BEMIDJI-One of Bemidji's busiest thoroughfares is only expected to get busier in the next decade.
On a daily basis, the stretch of state Highway 197 between Bemidji Avenue and the area just west of U.S. Highway 71 handles up to 16,000 vehicles.
By 2030, the Minnesota Department of Transportation is expecting between 12,500 and 20,500 vehicles per day on that road.
To handle the expected growth in traffic, MnDOT officials are in the early planning stages for a reconstruction project within the next five to eight years.
Along with aging pavement, the corridor has storm sewer systems, gutters and sidewalks more than 50 years old. Additionally, portions of the sidewalk are noncompliant with the Americans with Disabilities Act.
By updating the infrastructure, officials are also hoping to make the highway stretch safer, especially considering the anticipated growth. According to data from MnDOT, the corridor has been listed as a critical crash location, with 180 collisions happening from 2011-2015.
Many of the collisions are because of the high amount of access points dotted along the corridor. In total, the stretch of highway has 64 access points where drivers can turn onto the road.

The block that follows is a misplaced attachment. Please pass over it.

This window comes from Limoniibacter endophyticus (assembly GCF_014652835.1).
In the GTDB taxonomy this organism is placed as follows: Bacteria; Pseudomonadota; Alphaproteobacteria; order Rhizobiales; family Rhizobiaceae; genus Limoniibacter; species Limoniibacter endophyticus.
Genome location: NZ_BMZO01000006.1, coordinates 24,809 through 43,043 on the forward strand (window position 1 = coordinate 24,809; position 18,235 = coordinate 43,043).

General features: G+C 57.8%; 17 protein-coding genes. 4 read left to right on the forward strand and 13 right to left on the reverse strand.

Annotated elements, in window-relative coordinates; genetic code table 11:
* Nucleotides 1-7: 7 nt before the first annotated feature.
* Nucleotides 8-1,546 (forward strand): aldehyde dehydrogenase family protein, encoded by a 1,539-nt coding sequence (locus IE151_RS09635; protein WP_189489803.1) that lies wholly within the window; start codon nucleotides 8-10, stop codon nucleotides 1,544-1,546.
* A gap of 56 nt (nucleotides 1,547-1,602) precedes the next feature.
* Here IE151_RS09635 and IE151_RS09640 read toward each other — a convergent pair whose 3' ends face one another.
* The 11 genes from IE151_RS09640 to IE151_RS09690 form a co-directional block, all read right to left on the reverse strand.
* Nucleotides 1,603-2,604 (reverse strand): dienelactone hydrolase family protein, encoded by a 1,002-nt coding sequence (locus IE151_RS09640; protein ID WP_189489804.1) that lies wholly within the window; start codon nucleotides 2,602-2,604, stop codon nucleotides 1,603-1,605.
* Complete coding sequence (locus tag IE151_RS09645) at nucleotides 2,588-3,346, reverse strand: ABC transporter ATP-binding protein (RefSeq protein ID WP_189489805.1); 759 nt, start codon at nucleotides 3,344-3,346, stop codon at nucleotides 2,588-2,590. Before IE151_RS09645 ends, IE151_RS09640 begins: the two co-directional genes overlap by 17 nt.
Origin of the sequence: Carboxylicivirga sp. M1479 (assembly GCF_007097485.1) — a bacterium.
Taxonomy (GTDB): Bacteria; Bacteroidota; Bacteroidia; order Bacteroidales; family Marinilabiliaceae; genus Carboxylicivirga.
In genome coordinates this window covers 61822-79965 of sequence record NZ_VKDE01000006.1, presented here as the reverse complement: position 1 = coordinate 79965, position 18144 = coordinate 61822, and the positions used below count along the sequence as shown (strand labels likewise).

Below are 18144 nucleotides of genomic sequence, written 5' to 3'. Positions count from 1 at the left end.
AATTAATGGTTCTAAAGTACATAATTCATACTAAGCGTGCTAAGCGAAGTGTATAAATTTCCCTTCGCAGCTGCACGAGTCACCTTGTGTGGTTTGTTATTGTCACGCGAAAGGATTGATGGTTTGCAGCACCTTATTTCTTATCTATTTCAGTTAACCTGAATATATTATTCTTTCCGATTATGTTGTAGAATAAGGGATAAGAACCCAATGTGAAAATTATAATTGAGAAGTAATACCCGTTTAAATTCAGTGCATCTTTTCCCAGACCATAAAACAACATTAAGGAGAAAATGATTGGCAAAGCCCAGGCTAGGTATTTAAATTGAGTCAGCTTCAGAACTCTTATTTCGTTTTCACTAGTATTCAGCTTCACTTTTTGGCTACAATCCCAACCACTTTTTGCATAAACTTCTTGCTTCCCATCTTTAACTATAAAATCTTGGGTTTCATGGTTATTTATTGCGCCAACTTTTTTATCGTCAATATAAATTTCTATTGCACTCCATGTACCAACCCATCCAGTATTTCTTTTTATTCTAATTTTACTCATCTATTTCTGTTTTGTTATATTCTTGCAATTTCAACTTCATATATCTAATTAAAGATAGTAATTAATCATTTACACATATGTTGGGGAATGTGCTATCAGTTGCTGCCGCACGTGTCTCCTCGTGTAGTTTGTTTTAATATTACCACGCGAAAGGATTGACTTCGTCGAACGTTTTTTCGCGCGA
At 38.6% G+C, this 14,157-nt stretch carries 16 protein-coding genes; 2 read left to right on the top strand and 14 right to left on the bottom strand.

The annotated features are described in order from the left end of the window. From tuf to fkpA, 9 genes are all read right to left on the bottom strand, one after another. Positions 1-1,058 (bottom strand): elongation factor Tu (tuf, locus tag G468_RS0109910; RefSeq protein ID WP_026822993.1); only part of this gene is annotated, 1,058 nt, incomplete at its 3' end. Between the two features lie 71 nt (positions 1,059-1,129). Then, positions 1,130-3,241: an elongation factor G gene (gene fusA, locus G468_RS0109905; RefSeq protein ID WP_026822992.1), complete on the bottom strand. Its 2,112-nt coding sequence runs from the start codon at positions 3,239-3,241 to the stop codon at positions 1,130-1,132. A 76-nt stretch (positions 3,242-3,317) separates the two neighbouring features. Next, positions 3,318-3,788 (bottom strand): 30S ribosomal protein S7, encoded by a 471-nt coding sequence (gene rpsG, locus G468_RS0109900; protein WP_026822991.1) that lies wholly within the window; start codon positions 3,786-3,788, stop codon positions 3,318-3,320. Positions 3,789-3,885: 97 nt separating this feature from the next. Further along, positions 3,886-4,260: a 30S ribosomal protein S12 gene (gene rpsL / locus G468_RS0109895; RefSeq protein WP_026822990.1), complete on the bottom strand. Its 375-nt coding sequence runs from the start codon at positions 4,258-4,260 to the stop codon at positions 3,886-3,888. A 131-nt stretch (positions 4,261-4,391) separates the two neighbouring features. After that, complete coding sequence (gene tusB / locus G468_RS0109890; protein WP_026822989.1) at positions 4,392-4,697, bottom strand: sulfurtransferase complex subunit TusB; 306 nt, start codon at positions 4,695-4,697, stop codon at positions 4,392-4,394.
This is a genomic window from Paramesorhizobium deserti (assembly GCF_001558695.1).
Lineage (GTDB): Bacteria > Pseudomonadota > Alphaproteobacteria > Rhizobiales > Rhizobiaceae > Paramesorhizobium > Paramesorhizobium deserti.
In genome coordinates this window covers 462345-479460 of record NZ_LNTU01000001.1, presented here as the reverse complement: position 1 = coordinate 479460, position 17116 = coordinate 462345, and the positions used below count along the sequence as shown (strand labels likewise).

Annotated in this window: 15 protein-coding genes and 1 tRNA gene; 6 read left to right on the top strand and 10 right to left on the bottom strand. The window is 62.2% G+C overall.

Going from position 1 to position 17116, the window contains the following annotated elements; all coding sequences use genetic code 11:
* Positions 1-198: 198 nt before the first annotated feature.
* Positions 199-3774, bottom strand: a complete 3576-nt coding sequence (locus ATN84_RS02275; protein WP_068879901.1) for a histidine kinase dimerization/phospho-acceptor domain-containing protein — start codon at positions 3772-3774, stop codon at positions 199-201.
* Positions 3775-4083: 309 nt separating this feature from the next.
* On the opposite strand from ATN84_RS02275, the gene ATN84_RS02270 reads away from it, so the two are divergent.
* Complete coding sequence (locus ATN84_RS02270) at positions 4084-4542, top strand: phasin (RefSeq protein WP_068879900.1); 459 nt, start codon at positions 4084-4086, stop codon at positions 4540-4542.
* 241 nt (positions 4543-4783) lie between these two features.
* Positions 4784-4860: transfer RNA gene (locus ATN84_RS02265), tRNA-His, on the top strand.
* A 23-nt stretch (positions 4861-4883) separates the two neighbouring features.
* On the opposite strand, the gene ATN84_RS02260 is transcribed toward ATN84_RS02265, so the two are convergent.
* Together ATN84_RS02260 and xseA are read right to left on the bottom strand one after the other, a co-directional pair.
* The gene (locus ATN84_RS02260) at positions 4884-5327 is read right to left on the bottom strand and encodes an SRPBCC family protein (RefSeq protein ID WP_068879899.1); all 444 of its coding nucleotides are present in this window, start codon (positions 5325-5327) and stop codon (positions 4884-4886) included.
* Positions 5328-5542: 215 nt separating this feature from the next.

To create a corridor model appropriate for the 21st Century, though, MnDOT officials are trying something different for their project planning.
Unlike in the past, MnDOT District 2 officials are involving the public from the very beginning, with a series of community meetings scheduled the next few months, allowing residents to have input on what sort of changes are made along the way.
On Tuesday, the first of the meetings was held, with civic leaders and business owners along the corridor in attendance.
Tuesday's meeting served as an introductory session for the volunteer group to learn about the ins and outs of the corridor. However, no potential designs were brought forward at the meeting, as TJ Melcher, MnDOT District 2 director of public engagement, said it's something that will take place later in the process.
"We've been very intentional with not putting out any proposals," Melcher said. "We don't want it to be a scenario where it appears we already have things we want to do. We are including the public at the very beginning of this process. We're going to do this together."
The group is scheduled to meet every few weeks until July, when a decision will be made on what Melcher called a preferred alternative option for the corridor.
"When this is all finished, in July, we'll decide on the alternative and go on for design," Melcher said. "At the very least, the road needs resurfacing, and since we're coming in to do that, it gives us the opportunity to make additional changes."
While the planning work is taking place in 2019, it could be a few years before shovels go in the ground. According to MnDOT, the project is expected in the next five to eight years.